deadline (meaning the team he goes to will still be able to use him freely
without vesting that contract) and serendipitously get at-bats for the superior
player as a result.
Jack Wilson is still one of the best defenders in the game at shortstop,
and every so often he has an uncharacteristically good year at the plate.
If he has one of those years in 2009, the Pirates may be tempted to exercise his
$8.4 million option for 2010. Don't do it, Huntington. Wilson will
be 32 that year, and most shortstops lose a step defensively around that age.
The only shortstop prospect of note in the organization is 19-years old (Jarek
Cunningham), so this will have to be a position addressed via free agency or
The trade that took Jason Bay away from Pittsburgh and brought Andy LaRoche
to third base is despised by most Pirate fans due to Andy's horrid
showing last year. It's hard to blame them; the man had an OPS of .459
with the Buccos. But LaRoche is 25-years old and has a minor league
OPS of .897, so there's definitely still hope for the future here. If he
doesn't make it, his successor will likely be Pedro Alvarez, whom fans may
despise for his Boras-induced extortion even if he develops into a better hitter
than Aramis Ramirez.
See Redman, Tike; Duffy, Chris; and Brown, Adrian for Pirate one-year wonder CFers
His slider is sublime, but he throws it a bit too often
The Pirate outfield looks pretty threadbare this year, but could be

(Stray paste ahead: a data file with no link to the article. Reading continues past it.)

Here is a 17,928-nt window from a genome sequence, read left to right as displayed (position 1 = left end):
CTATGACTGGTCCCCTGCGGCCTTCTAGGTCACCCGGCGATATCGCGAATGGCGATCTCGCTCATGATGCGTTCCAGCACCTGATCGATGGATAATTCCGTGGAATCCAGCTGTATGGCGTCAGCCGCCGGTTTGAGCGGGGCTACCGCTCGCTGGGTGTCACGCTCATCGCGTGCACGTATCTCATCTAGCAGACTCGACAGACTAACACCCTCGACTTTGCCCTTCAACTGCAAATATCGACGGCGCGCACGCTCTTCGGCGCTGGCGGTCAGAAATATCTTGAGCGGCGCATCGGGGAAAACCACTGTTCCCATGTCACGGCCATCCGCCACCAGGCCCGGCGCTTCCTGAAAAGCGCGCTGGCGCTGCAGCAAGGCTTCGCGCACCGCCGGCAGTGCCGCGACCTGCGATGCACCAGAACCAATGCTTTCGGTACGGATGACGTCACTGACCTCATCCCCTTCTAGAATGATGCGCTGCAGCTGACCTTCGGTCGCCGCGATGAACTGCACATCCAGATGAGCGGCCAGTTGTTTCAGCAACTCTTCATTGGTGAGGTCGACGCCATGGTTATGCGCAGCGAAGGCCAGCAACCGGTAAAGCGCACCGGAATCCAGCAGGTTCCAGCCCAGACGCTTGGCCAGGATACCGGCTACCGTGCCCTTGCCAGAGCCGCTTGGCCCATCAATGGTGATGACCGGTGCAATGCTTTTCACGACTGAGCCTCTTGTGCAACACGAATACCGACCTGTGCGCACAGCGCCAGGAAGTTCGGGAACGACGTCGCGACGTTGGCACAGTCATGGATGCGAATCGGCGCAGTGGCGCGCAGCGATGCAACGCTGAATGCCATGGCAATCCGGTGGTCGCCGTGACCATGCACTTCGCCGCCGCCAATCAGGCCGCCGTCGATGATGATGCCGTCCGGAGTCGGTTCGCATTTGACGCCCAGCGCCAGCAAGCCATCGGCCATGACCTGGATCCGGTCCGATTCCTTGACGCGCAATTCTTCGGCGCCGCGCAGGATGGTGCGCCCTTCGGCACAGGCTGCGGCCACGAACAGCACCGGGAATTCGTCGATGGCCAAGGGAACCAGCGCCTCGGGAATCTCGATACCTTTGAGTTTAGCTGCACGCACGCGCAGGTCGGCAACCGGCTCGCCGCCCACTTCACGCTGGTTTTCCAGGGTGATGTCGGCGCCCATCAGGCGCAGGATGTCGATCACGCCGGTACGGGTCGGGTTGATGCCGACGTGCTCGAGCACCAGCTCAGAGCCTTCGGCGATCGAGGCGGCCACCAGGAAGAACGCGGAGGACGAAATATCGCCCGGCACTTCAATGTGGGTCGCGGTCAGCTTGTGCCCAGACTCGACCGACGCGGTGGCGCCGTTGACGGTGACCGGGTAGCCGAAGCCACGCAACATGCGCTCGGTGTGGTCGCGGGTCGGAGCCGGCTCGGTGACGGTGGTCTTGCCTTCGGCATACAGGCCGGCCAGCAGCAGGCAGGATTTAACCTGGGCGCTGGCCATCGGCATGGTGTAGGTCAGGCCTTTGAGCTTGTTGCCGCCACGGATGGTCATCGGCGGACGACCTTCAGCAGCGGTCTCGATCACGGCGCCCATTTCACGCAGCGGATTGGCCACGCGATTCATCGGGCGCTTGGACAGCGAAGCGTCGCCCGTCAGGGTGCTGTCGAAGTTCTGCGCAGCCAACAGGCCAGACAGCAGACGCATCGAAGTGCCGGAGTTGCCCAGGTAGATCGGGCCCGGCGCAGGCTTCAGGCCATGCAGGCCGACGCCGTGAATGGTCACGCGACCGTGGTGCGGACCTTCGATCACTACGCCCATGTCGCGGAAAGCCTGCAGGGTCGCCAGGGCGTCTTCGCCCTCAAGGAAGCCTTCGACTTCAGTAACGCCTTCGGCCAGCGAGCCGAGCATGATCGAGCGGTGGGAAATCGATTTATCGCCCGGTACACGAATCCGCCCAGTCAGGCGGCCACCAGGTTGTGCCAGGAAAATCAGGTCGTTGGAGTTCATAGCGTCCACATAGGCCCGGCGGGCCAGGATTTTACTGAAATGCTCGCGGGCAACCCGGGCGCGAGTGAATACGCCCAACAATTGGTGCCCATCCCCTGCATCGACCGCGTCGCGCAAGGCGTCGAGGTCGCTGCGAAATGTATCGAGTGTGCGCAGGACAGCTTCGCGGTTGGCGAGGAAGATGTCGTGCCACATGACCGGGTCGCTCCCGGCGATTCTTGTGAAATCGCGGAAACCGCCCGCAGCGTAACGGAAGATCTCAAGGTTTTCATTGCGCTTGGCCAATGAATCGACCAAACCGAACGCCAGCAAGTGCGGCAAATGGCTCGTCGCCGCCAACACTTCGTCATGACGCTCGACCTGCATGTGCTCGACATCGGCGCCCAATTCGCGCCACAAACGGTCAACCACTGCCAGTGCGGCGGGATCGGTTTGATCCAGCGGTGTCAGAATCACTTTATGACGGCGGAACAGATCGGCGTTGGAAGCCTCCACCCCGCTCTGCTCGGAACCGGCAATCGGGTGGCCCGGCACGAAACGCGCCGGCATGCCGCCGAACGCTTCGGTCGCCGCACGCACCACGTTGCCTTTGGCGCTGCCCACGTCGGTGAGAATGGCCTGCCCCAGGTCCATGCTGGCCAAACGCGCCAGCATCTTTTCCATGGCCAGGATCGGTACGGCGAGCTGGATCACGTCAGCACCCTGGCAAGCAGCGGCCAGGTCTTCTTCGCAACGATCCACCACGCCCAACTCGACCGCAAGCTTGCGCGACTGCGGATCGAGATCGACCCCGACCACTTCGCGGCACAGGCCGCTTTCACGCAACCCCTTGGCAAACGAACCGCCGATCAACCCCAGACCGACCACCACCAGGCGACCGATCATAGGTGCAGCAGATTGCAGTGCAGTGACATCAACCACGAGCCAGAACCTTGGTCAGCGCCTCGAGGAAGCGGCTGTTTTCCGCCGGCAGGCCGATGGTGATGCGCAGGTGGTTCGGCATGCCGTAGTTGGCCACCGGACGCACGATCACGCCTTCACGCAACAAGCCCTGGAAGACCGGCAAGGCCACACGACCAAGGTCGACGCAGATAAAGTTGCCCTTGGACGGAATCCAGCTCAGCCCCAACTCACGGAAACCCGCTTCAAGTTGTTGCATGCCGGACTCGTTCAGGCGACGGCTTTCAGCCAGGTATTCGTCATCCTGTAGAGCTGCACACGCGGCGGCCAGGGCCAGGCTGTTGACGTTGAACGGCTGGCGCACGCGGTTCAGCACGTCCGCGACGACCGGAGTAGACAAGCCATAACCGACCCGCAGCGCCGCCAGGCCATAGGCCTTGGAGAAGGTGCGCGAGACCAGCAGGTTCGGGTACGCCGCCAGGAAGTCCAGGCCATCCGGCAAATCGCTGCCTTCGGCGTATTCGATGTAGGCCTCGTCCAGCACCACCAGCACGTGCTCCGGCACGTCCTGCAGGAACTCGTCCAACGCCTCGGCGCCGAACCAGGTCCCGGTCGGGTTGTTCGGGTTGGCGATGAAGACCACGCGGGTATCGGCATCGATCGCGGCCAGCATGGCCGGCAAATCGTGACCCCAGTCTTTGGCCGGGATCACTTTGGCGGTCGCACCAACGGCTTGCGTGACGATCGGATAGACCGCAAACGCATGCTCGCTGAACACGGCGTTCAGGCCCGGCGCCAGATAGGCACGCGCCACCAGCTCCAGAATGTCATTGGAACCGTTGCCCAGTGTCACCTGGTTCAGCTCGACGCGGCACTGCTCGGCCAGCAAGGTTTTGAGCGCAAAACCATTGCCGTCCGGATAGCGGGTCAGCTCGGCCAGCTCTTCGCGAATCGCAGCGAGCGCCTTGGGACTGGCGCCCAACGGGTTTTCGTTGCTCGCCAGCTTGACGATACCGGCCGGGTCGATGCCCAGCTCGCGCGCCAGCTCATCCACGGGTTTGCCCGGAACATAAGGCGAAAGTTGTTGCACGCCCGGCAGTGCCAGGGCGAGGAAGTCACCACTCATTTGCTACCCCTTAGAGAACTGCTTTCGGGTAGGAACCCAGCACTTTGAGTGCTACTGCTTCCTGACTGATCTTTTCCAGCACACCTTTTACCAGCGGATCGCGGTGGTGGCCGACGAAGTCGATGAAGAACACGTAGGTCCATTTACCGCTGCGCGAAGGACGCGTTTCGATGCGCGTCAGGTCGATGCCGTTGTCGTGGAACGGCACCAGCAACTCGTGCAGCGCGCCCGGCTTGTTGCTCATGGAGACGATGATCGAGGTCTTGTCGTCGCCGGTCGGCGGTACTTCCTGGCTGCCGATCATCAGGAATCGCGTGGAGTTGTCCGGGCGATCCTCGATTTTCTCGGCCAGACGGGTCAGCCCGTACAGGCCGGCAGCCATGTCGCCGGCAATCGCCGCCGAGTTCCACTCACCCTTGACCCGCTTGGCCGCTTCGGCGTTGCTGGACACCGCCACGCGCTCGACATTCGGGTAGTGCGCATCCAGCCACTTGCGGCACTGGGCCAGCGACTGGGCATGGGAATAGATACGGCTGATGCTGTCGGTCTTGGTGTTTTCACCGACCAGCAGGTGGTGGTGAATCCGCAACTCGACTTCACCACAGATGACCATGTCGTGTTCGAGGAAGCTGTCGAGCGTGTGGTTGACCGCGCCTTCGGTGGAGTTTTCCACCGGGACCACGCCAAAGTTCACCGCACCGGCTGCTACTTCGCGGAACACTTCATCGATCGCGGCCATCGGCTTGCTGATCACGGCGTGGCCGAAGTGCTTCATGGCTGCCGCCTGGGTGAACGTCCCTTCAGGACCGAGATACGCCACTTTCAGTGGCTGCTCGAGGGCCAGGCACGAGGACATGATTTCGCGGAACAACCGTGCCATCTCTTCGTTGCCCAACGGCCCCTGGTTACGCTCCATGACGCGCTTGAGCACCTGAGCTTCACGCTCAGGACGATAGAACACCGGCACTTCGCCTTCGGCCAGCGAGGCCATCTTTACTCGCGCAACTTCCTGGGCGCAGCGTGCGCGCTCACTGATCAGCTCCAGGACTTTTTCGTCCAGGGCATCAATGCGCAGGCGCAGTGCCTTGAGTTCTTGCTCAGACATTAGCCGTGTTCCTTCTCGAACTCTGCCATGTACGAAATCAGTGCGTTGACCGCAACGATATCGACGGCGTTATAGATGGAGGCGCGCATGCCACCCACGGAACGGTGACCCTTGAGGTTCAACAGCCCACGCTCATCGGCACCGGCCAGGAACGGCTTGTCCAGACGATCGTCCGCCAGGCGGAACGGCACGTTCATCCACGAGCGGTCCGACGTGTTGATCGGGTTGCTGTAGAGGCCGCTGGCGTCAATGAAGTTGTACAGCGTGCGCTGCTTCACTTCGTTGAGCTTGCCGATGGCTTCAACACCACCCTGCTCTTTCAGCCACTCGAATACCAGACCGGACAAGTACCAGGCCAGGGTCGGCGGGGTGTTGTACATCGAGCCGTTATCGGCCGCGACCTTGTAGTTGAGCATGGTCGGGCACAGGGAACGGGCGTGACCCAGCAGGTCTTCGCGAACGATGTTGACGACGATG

among the best in baseball in a few seasons. Of course, Nate McLouth is
good right now, the questions are whether he will be A) still good in 2011
when he is making $6.5 M and B) willing to move to right field for Andrew McCutcheon
despite having won an
Glove Award in centerfield. McLouth had an .899 OPS before the break
and .781 after, though a .279 BABIP before and .309 after. McCutcheon and
Jose Tabata's minor league stats aren't great, but each of them has been very
young for their levels.
| Bench |
Current corner outfielders Brandon Moss and Nyjer Morgan are barely
serviceable as stopgaps. Steve Pearce, who was putting up terrific minor
league numbers before a poor 2008 season, could easily grab one of those spots
this year with a rebound performance. Going forward, an outfield of
Pearce, McCutcheon, McLouth, and/or Tabata is going to be tough to beat.
At present, the Pirate bench looks better than it normally does.
The Rays wouldn't have won the AL East without Eric Hinske last year. He
backs up all four corner positions and provides a solid left-handed bat off the